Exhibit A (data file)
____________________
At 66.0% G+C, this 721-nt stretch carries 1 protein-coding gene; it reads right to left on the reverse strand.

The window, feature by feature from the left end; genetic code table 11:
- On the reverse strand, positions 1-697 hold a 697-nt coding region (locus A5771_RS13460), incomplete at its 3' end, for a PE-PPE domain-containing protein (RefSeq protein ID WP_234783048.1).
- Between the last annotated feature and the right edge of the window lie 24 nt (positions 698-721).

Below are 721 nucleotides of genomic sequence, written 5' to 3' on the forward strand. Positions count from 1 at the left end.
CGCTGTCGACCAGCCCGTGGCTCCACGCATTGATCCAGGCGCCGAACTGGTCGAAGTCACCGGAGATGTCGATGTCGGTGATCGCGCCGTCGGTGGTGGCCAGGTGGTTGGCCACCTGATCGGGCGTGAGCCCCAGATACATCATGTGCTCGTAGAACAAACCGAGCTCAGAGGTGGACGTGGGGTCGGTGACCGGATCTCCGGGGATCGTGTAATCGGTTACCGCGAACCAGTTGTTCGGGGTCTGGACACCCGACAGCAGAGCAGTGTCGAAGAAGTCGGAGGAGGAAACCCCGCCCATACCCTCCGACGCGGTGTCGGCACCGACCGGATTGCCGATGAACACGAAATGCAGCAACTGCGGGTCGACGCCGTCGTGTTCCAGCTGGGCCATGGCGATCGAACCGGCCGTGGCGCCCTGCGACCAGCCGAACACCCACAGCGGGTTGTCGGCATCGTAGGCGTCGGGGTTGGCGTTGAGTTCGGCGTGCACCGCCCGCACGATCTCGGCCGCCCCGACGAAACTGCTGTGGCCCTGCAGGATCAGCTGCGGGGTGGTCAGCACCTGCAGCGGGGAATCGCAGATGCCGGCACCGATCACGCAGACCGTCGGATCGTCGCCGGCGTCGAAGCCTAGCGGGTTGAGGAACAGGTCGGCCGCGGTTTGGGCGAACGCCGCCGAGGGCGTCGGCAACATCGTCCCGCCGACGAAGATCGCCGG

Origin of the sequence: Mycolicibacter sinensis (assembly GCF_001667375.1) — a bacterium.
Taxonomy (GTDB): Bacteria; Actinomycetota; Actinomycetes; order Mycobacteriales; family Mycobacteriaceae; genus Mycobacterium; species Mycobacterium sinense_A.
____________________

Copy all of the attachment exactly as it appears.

At 66.0% G+C, this 721-nt stretch carries 1 protein-coding gene; it reads right to left on the reverse strand.

The window, feature by feature from the left end; genetic code table 11:
- On the reverse strand, positions 1-697 hold a 697-nt coding region (locus A5771_RS13460), incomplete at its 3' end, for a PE-PPE domain-containing protein (RefSeq protein ID WP_234783048.1).
- Between the last annotated feature and the right edge of the window lie 24 nt (positions 698-721).

Below are 721 nucleotides of genomic sequence, written 5' to 3' on the forward strand. Positions count from 1 at the left end.
CGCTGTCGACCAGCCCGTGGCTCCACGCATTGATCCAGGCGCCGAACTGGTCGAAGTCACCGGAGATGTCGATGTCGGTGATCGCGCCGTCGGTGGTGGCCAGGTGGTTGGCCACCTGATCGGGCGTGAGCCCCAGATACATCATGTGCTCGTAGAACAAACCGAGCTCAGAGGTGGACGTGGGGTCGGTGACCGGATCTCCGGGGATCGTGTAATCGGTTACCGCGAACCAGTTGTTCGGGGTCTGGACACCCGACAGCAGAGCAGTGTCGAAGAAGTCGGAGGAGGAAACCCCGCCCATACCCTCCGACGCGGTGTCGGCACCGACCGGATTGCCGATGAACACGAAATGCAGCAACTGCGGGTCGACGCCGTCGTGTTCCAGCTGGGCCATGGCGATCGAACCGGCCGTGGCGCCCTGCGACCAGCCGAACACCCACAGCGGGTTGTCGGCATCGTAGGCGTCGGGGTTGGCGTTGAGTTCGGCGTGCACCGCCCGCACGATCTCGGCCGCCCCGACGAAACTGCTGTGGCCCTGCAGGATCAGCTGCGGGGTGGTCAGCACCTGCAGCGGGGAATCGCAGATGCCGGCACCGATCACGCAGACCGTCGGATCGTCGCCGGCGTCGAAGCCTAGCGGGTTGAGGAACAGGTCGGCCGCGGTTTGGGCGAACGCCGCCGAGGGCGTCGGCAACATCGTCCCGCCGACGAAGATCGCCGG

Origin of the sequence: Mycolicibacter sinensis (assembly GCF_001667375.1) — a bacterium.
Taxonomy (GTDB): Bacteria; Actinomycetota; Actinomycetes; order Mycobacteriales; family Mycobacteriaceae; genus Mycobacterium; species Mycobacterium sinense_A.